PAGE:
Are your employees engaged? What does that even mean?
Employee engagement is the emotional commitment the employee has to the organisation and its goals. This emotional commitment means engaged employees actually care about their work and their company.
A recent survey titled “Employee Engagement: How British Business Measures Up” took responses from over 2000 British employees, where they were asked a series of questions regarding their productivity and engagement levels while at work.
Research uncovered that only a third (36 per cent) of employees are highly engaged at work. This disengagement has been calculated to cost businesses £2,048 per employee.
DTM Legal is here to offer employers some top tips to improve employee engagement and business performance.
Keep Your Employees in the Loop
It is important to keep employees updated with what’s going on within the organisation; not only does it keep everyone on the same page but it is a motivation tool. Updating staff on internal announcements or taking the time to update them on positive news for the business can inspire the team and make them feel like an integral part of the company.
Used correctly, good customer relationship management (CRM) software will eliminate issues such as duplicated work and mixed messages. Everyone will be on the same page, connected and able to see how what they are doing affects the overall success of the business.
Allowing communication to falter could result in any number of unfortunate outcomes for the business.
The relationship between employees and management is extremely important. The management team should appear accessible and be engaged with the organisation which will help employees to feel closer to the business and creates a restored sense of involvement.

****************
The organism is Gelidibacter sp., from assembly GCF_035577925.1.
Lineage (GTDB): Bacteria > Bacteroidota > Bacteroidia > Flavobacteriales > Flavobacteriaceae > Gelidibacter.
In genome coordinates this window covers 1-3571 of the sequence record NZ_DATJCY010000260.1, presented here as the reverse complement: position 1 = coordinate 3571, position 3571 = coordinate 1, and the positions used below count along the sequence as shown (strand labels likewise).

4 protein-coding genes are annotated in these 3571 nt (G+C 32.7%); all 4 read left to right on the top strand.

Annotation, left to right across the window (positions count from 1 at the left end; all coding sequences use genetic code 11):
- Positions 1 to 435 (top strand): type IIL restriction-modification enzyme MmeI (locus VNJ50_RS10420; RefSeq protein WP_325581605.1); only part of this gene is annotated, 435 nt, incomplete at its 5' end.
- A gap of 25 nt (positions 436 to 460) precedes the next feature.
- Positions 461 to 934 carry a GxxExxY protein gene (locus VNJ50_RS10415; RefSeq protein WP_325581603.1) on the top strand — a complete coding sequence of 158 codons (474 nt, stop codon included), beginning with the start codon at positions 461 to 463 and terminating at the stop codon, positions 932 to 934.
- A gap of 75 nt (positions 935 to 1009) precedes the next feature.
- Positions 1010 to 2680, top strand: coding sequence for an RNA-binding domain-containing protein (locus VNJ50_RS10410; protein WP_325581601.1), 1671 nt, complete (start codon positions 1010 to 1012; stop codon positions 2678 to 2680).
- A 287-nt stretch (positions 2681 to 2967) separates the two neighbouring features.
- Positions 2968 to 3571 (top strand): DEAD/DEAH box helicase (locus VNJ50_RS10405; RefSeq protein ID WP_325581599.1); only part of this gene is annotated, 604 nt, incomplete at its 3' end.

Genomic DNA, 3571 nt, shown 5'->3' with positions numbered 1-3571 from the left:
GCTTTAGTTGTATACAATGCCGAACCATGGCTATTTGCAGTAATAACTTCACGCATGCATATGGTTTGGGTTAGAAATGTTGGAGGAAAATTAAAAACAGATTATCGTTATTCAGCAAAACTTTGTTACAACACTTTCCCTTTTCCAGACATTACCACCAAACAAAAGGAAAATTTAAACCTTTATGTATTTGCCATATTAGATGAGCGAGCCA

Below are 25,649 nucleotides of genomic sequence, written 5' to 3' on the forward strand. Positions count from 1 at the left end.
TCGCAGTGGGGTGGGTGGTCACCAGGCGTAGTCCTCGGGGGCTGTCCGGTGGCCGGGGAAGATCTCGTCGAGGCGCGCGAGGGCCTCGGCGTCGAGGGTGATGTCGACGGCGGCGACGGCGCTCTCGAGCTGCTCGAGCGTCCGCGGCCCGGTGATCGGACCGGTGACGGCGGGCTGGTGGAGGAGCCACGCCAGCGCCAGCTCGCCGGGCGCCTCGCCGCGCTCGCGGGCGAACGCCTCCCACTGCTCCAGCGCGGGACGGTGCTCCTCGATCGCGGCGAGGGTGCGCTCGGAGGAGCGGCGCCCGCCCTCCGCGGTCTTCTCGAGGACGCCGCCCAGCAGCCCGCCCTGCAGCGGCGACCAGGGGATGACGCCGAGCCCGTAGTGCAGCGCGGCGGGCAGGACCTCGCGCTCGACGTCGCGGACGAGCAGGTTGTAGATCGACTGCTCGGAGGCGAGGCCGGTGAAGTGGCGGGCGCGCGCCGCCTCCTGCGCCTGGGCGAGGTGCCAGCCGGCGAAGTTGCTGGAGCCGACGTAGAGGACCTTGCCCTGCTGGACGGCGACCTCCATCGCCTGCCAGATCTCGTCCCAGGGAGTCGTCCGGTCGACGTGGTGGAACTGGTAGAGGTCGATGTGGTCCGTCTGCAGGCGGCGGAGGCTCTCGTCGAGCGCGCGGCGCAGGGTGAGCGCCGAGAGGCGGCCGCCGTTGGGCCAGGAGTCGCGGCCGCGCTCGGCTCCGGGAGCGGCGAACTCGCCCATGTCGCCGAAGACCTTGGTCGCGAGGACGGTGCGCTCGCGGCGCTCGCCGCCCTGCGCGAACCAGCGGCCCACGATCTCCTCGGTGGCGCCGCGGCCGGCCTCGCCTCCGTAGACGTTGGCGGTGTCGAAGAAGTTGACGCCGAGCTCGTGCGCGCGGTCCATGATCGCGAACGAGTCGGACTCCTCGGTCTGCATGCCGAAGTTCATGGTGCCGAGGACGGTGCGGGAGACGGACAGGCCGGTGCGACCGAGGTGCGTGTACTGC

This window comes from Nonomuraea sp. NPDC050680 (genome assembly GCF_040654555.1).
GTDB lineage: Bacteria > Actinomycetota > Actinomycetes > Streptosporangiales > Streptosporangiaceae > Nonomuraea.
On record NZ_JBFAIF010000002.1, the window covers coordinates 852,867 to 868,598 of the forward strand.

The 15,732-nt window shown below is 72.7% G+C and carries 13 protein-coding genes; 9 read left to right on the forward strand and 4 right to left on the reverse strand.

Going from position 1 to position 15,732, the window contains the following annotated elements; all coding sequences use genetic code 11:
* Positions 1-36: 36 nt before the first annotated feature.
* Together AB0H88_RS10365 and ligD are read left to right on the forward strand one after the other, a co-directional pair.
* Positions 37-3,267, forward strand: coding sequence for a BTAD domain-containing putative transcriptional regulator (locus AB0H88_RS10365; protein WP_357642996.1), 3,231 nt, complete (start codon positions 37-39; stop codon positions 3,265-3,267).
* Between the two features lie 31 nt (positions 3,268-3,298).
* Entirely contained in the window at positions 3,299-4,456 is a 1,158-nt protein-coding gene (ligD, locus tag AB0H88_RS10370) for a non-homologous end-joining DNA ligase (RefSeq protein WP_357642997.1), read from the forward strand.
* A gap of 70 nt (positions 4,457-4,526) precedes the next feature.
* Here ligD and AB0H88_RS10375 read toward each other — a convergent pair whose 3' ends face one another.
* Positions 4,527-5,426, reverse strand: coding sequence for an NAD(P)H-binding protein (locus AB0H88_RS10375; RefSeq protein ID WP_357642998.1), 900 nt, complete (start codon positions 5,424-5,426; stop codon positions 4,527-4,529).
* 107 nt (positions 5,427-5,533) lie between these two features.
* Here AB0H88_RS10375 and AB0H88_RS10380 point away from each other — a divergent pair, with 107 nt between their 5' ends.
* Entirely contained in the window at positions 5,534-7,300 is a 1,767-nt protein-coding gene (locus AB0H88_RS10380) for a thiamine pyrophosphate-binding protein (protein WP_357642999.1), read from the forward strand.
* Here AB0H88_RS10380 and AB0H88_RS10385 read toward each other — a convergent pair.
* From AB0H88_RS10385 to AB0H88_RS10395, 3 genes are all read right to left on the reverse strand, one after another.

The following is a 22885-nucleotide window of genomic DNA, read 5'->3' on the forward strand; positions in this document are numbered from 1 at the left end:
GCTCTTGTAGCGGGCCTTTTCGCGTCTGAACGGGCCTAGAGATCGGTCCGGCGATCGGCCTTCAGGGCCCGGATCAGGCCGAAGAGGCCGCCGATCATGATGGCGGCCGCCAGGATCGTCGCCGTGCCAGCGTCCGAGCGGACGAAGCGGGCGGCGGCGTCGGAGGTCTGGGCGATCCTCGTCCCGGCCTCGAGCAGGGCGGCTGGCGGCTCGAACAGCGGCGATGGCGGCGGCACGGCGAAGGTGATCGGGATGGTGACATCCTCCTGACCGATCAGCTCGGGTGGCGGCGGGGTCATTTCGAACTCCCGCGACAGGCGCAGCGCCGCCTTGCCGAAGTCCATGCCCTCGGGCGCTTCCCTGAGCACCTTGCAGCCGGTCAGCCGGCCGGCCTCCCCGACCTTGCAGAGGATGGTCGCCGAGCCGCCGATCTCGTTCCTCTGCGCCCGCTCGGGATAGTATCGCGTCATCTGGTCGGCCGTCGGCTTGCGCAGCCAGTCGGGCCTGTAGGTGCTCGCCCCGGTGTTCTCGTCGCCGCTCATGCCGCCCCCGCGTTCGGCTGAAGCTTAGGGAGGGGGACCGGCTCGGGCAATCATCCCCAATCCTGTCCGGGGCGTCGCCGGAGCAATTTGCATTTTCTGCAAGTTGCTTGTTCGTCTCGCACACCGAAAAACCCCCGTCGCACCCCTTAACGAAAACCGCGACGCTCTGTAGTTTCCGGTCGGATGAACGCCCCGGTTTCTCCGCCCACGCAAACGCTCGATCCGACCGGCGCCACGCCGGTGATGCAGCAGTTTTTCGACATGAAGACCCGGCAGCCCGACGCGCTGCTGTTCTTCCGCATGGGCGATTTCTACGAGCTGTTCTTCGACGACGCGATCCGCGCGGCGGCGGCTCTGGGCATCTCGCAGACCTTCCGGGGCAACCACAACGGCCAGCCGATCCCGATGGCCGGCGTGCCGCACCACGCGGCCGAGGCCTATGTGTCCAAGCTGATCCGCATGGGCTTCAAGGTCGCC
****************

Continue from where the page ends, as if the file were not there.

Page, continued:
Employees who receive little or no feedback are actively disengaged. Employee engagement will increase if you tell your employees about their strengths and weaknesses, on a regular basis; this will also help with personal development.
Employees can become disinterested if they feel as though their work is not valued. Openly reward creativity throughout the company and make it clear that it is okay to try something new when they are seeking ways to improve performance.
Set Goals with Achievable Rewards
Most businesses set goals or targets for their employees based on the performance of a team. Unfortunately, a lot of these are little more than a simple challenge to meet an impersonal reward.
Set meaningful goals; show your employees how achieving them will benefit both them and the business, and how the target fits in with what the business as a whole is trying to achieve.
This focus will strengthen employees’ purpose at work and scheduling regular meetings to ensure progress is tracked and rewarded will keep them motivated and show that it is important for you that your employees reach their goals.
Focus on the Good, not the Bad
In an effort to raise overall standards, many managers end up focusing on whatever weaknesses an employee has.
Instead, those seeking to improve engagement should focus on the strengths of their staff, and on developing the areas where they are naturally strong. Where there are weaknesses managers should encourage the team to give support where needed.
Strong employee engagement in the workplace results in employees offering more of their capability, effort and potential and the companies who are more effective in engaging their employees, are proven to be more successful.